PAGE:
A Multi-Purpose Drug?

The Unanticipated New Use Of Avandia

April 27, 2007

Off-label drug use is fraught with controversy, but researchers are hopeful that current studies of off-label use could capitalize on the discovery of a breakthrough treatment process: drugs used to treat diabetes may also be used to treat Alzheimer’s disease.

Alzheimer’s disease is a disorder that affects the elderly and progressively causes them to lose their ability to remember and make judgments with simple everyday tasks. Eventually, Alzheimer’s patients can become bedridden and lose control of their whole body. The disease affects over five million people in the United States, and because there is no cure, any promising treatment is met with great excitement.

Though researchers still aren’t sure why the link exists, many believe that it’s due to the way Alzheimer’s disease affects converting sugar into energy in the brain and causes the symptoms of dementia so commonly associated with the disease. That lack of energy means that information is not getting to the places it needs to go in the brain, like the cerebellum, or memory center. Diabetic drugs normalize chemical flow, so if the brain is getting the chemicals it needs to function properly, it could mean better brain function for the elderly.

“There’s a general excitement here,” said Steven Ferris, executive director of the Silberstein Aging and Dementia Center and New York University Medical Center. “There’s a transformation in the field. There are new drugs and new strategies, and they’re not just symptomatic treatments.”

Doctors aren’t jumping at the opportunity to prescribe diabetic drugs for Alzheimer’s just yet because they lack a clear grasp of why this connection exists, but the opportunity may present itself very soon if the FDA condones the practice. At NYU Medical Center, researchers are recruiting patients with Alzheimer’s disease for a Phase III trial of Avandia, an oral drug used to lower blood sugar in diabetics, in Alzheimer’s patients. At this stage in clinical trials, a drug already known to be safe and effective is tested in comparison with the already used treatment, to see whether the new drug works better than the standard.

“The previous research has shown that Alzheimer’s patients who take Avandia show significant improvement in cognitive tasks,” said Aquanette Sass, research coordinator at the Silberstein Institute for Aging and Dementia. Phases I and II have gone well enough to proceed, but Phase III is a very key stage and may very likely determine whether prescribing Avandia for Alzheimer’s becomes commonplace.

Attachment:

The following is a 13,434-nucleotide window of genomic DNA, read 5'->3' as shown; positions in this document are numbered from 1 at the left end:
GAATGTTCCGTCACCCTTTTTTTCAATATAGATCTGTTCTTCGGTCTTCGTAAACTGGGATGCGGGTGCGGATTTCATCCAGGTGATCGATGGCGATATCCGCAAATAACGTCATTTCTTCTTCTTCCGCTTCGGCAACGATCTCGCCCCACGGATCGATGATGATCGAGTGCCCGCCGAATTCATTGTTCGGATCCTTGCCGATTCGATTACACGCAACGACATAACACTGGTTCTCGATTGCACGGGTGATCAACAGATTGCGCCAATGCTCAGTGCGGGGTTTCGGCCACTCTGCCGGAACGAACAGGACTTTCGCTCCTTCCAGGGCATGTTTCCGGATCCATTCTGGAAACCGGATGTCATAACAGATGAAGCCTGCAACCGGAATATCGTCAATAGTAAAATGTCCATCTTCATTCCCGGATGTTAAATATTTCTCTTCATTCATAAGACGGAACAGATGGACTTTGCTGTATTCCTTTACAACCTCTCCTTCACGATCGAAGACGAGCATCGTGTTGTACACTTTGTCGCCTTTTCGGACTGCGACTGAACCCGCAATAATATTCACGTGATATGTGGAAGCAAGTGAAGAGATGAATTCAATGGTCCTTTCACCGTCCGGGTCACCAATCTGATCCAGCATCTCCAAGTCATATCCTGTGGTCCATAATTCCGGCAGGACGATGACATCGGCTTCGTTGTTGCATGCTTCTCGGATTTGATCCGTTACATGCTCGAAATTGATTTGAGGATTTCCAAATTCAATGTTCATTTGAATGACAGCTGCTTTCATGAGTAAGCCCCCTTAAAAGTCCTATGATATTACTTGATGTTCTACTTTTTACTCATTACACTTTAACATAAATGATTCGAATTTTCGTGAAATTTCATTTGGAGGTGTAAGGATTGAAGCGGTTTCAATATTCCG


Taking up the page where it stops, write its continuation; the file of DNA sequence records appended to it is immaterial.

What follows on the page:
The drugs that are already on the market, such as Namenda and Aricept, have not worked too effectively. But because their drug trials showed mild improvement, and because Alzheimer’s affects 50 percent of people over 85 and 25 percent of people over 65, they are commonly prescribed to patients with Alzheimer’s disease.

It is generally difficult to get any drugs approved for Alzheimer’s because of problems in conducting the clinical trials needed to evaluate their effectiveness. Patients exhibiting symptoms of dementia need caretakers to provide consent, and many parts of a clinical trial involve question-and-answer sessions with patients in order to provide the full picture of how and if a drug works.

For patients being evaluated for clinical trials such as the one for Avandia, the Global Deterioration Scale, or GDS, is almost universally used. It combines blood and spinal fluid samples with memory tests and clinical evaluations. The seven-stage scale is accurate in describing symptoms, but once patients fall beyond stage three, or mild cognitive impairment, it becomes successively harder for them to improve in their daily tasks. The problem with testing drugs is that many times, it may be too late to study a reversal in symptoms.

“It’s like these people wake up one morning and there’s this drastic change,” said Christine Weber, a clinical neuropsychologist at the Silberstein Institute.

Researchers are hoping that as more and more people are made aware of the warning signs of Alzheimer’s, they’ll have more success recruiting trial subjects whose symptoms may be reversible. “We’re having a little trouble recruiting for the study,” Sass said. “But we’re hoping to get it going this summer.”

About the Author

Ben Leach

“You’ll find I’m full of surprises.” Through Scienceline, Ben Leach hopes that you will discover a side of him that is passionate about reporting on science, especially health and medicine, and interest that stems from his academic, professional, and personal experience. Now that he’s done the obligatory serious stuff, he can mention that he’s also an aspiring playwright, a pop culture addict, and an extremely serious collector of all things, especially toys, related to the 1980’s.


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